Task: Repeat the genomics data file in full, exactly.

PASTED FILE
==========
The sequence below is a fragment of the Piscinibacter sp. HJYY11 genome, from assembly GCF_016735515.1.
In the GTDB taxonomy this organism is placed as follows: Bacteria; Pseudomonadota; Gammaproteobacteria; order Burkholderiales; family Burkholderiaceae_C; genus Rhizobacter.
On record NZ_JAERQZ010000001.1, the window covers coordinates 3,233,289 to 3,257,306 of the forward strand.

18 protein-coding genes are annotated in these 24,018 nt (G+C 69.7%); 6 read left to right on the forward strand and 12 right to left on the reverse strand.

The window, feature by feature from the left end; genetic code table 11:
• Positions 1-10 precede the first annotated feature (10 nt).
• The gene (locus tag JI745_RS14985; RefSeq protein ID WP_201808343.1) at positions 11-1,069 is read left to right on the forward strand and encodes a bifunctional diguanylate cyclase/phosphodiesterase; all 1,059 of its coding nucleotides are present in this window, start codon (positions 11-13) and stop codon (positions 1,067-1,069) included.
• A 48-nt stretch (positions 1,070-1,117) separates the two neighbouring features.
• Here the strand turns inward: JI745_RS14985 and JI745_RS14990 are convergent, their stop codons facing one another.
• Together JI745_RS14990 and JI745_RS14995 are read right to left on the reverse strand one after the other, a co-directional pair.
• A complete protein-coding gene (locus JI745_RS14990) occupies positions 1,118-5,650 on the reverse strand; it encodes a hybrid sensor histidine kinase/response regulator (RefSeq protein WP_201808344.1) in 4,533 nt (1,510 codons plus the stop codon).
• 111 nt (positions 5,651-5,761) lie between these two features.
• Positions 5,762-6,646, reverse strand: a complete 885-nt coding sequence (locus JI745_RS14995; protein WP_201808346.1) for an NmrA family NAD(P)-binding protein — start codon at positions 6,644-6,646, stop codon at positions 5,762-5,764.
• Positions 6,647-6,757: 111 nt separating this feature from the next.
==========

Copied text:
The sequence below is a fragment of the Piscinibacter sp. HJYY11 genome, from assembly GCF_016735515.1.
In the GTDB taxonomy this organism is placed as follows: Bacteria; Pseudomonadota; Gammaproteobacteria; order Burkholderiales; family Burkholderiaceae_C; genus Rhizobacter.
On record NZ_JAERQZ010000001.1, the window covers coordinates 3,233,289 to 3,257,306 of the forward strand.

18 protein-coding genes are annotated in these 24,018 nt (G+C 69.7%); 6 read left to right on the forward strand and 12 right to left on the reverse strand.

The window, feature by feature from the left end; genetic code table 11:
• Positions 1-10 precede the first annotated feature (10 nt).
• The gene (locus tag JI745_RS14985; RefSeq protein ID WP_201808343.1) at positions 11-1,069 is read left to right on the forward strand and encodes a bifunctional diguanylate cyclase/phosphodiesterase; all 1,059 of its coding nucleotides are present in this window, start codon (positions 11-13) and stop codon (positions 1,067-1,069) included.
• A 48-nt stretch (positions 1,070-1,117) separates the two neighbouring features.
• Here the strand turns inward: JI745_RS14985 and JI745_RS14990 are convergent, their stop codons facing one another.
• Together JI745_RS14990 and JI745_RS14995 are read right to left on the reverse strand one after the other, a co-directional pair.
• A complete protein-coding gene (locus JI745_RS14990) occupies positions 1,118-5,650 on the reverse strand; it encodes a hybrid sensor histidine kinase/response regulator (RefSeq protein WP_201808344.1) in 4,533 nt (1,510 codons plus the stop codon).
• 111 nt (positions 5,651-5,761) lie between these two features.
• Positions 5,762-6,646, reverse strand: a complete 885-nt coding sequence (locus JI745_RS14995; protein WP_201808346.1) for an NmrA family NAD(P)-binding protein — start codon at positions 6,644-6,646, stop codon at positions 5,762-5,764.
• Positions 6,647-6,757: 111 nt separating this feature from the next.